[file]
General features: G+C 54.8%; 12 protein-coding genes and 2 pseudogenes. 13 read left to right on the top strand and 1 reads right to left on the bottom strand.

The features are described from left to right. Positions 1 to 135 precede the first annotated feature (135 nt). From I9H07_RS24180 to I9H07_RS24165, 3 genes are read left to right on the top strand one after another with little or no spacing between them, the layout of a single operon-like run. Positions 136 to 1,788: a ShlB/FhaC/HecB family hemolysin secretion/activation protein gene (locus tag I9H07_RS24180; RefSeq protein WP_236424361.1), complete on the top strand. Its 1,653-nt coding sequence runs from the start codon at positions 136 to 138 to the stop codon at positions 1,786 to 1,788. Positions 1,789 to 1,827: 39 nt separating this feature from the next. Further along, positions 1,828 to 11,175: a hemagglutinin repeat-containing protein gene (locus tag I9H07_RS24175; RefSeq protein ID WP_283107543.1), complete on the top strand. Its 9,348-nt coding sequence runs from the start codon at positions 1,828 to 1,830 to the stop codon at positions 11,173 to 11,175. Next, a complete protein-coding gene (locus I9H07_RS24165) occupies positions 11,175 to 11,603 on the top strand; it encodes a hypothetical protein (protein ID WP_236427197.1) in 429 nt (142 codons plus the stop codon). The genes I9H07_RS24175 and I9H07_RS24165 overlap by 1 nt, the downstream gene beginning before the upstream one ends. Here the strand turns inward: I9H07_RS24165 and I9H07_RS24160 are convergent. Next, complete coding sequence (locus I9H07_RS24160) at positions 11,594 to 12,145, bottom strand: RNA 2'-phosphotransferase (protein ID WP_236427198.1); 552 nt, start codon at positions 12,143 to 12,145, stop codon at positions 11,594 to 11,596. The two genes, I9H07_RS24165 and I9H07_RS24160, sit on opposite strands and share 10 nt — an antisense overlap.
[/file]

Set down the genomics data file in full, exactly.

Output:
General features: G+C 54.8%; 12 protein-coding genes and 2 pseudogenes. 13 read left to right on the top strand and 1 reads right to left on the bottom strand.

The features are described from left to right. Positions 1 to 135 precede the first annotated feature (135 nt). From I9H07_RS24180 to I9H07_RS24165, 3 genes are read left to right on the top strand one after another with little or no spacing between them, the layout of a single operon-like run. Positions 136 to 1,788: a ShlB/FhaC/HecB family hemolysin secretion/activation protein gene (locus tag I9H07_RS24180; RefSeq protein WP_236424361.1), complete on the top strand. Its 1,653-nt coding sequence runs from the start codon at positions 136 to 138 to the stop codon at positions 1,786 to 1,788. Positions 1,789 to 1,827: 39 nt separating this feature from the next. Further along, positions 1,828 to 11,175: a hemagglutinin repeat-containing protein gene (locus tag I9H07_RS24175; RefSeq protein ID WP_283107543.1), complete on the top strand. Its 9,348-nt coding sequence runs from the start codon at positions 1,828 to 1,830 to the stop codon at positions 11,173 to 11,175. Next, a complete protein-coding gene (locus I9H07_RS24165) occupies positions 11,175 to 11,603 on the top strand; it encodes a hypothetical protein (protein ID WP_236427197.1) in 429 nt (142 codons plus the stop codon). The genes I9H07_RS24175 and I9H07_RS24165 overlap by 1 nt, the downstream gene beginning before the upstream one ends. Here the strand turns inward: I9H07_RS24165 and I9H07_RS24160 are convergent. Next, complete coding sequence (locus I9H07_RS24160) at positions 11,594 to 12,145, bottom strand: RNA 2'-phosphotransferase (protein ID WP_236427198.1); 552 nt, start codon at positions 12,143 to 12,145, stop codon at positions 11,594 to 11,596. The two genes, I9H07_RS24165 and I9H07_RS24160, sit on opposite strands and share 10 nt — an antisense overlap.